Figure 1: Premium / Discount trading mechanism Source: IG, May 2017

2. Pair trading: long and short

Regular investors can also theoretically arbitrage pricing anomalies if they see them. If the ETF was trading at a discount, rather than creating and redeeming ETF units, they could buy the ETF and short the stocks within the ETF. The disadvantage of this is that it requires large amounts of capital to do this, as well as technical expertise.

3. ETF pair trading

An easier way to arbitrage ETF prices is through ETF pair trading, which can be done by simultaneously taking a long positon in one ETF (e.g. the Vanguard FTSE 100 ETF - VUKE) and a short position in another (e.g. the Source FTSE 100 ETF – S100 ). By selling the overpriced ETF and buying the underpriced ETF the investor would be able to profit when those prices converge.


With sophisticated computer algorithms and market makers consistently seeking to profit from ETF mispricing, they act in the investor’s favour by increasing ETF trading volumes which lowers the costs investors face from bid/ask spreads. By forcing ETF prices back in line with NAV, investors are less likely to sell their investment at a discount to NAV and to buy at a premium to NAV, which allows them to track the underlying index in a more efficient manner.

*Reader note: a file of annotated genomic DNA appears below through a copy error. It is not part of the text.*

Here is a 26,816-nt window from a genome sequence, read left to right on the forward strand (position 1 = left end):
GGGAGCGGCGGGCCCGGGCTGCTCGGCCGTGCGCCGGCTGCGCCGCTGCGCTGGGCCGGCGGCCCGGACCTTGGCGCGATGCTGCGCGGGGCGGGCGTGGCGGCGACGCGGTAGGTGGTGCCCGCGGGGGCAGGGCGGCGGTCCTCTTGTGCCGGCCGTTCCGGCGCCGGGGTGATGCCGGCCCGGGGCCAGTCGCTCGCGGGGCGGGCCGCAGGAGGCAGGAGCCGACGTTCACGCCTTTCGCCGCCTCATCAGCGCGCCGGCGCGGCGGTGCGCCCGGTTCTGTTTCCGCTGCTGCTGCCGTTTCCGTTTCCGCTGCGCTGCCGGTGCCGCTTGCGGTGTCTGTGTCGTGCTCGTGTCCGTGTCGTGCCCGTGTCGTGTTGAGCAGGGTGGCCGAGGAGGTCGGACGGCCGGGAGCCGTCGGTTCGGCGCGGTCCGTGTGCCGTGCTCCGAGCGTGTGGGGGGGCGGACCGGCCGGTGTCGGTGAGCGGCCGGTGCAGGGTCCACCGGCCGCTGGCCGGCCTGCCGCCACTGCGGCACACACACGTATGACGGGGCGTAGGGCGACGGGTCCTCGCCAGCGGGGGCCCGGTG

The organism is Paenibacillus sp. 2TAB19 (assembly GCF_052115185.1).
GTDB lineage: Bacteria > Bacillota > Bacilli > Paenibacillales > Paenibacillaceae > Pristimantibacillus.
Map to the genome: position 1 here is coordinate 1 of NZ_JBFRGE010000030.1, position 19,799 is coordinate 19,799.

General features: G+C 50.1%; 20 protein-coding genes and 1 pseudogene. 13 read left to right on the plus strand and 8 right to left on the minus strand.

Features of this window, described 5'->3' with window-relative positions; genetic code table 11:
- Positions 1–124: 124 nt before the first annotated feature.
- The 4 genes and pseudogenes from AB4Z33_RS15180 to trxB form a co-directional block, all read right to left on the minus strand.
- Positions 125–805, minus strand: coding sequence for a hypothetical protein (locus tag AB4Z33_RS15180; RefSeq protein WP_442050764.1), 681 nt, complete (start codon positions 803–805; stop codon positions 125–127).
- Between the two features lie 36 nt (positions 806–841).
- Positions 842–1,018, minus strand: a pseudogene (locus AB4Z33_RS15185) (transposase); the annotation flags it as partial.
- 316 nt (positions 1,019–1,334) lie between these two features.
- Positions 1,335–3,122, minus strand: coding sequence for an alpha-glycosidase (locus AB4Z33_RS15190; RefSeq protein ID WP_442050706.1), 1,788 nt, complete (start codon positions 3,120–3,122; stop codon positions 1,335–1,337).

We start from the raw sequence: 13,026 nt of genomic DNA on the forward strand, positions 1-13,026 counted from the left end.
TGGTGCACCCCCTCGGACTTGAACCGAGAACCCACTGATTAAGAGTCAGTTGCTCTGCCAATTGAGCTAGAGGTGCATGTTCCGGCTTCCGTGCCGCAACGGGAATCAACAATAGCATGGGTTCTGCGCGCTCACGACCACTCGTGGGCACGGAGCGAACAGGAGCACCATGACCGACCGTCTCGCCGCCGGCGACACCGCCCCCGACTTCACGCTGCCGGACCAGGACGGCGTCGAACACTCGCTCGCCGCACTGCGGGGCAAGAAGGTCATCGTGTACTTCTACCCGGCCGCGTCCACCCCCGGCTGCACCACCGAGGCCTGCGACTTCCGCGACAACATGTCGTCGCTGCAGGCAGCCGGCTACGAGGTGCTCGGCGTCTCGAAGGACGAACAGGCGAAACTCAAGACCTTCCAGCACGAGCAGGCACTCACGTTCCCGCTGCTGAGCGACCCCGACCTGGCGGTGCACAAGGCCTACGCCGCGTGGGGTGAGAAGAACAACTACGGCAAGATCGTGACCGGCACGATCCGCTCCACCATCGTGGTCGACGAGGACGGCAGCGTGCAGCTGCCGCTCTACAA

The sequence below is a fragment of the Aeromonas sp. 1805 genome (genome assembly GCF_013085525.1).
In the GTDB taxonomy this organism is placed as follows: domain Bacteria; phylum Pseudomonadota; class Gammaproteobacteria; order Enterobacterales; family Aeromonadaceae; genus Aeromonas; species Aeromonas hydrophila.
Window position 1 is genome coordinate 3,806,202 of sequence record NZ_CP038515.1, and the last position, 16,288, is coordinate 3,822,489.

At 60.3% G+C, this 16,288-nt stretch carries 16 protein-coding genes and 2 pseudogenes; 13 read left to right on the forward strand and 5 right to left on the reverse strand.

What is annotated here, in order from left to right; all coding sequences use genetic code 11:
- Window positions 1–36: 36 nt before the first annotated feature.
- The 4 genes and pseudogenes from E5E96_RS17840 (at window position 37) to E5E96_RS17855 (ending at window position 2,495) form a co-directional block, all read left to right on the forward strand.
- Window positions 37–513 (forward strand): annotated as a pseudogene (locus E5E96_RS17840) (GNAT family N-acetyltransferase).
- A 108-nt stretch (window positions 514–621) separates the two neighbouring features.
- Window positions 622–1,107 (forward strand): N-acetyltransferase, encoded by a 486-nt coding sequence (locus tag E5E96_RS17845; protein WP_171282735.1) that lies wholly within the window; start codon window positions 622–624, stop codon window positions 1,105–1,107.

In times of extreme market stress, ETF prices could still move away from intrinsic value. While not ideal, it does serve a purpose: investors that really need to sell will find a buyer at a price they see on screen, whereas holders of unit trusts have to submit their trade instruction a day early, have no price visibility, and may – in an extreme scenario - find that fund redemptions are suspended.

This information has been prepared by IG, a trading name of IG Markets Limited. In addition to the disclaimer below, the material on this page does not contain a record of our trading prices, or an offer of, or solicitation for, a transaction in any financial instrument. IG accepts no responsibility for any use that may be made of these comments and for any consequences that result. No representation or warranty is given as to the accuracy or completeness of this information. Consequently any person acting on it does so entirely at their own risk. Any research provided does not have regard to the specific investment objectives, financial situation and needs of any specific person who may receive it. It has not been prepared in accordance with legal requirements designed to promote the independence of investment research and as such is considered to be a marketing communication. Although we are not specifically constrained from dealing ahead of our recommendations we do not seek to take advantage of them before they are provided to our clients. See full non-independent research disclaimer and quarterly summary.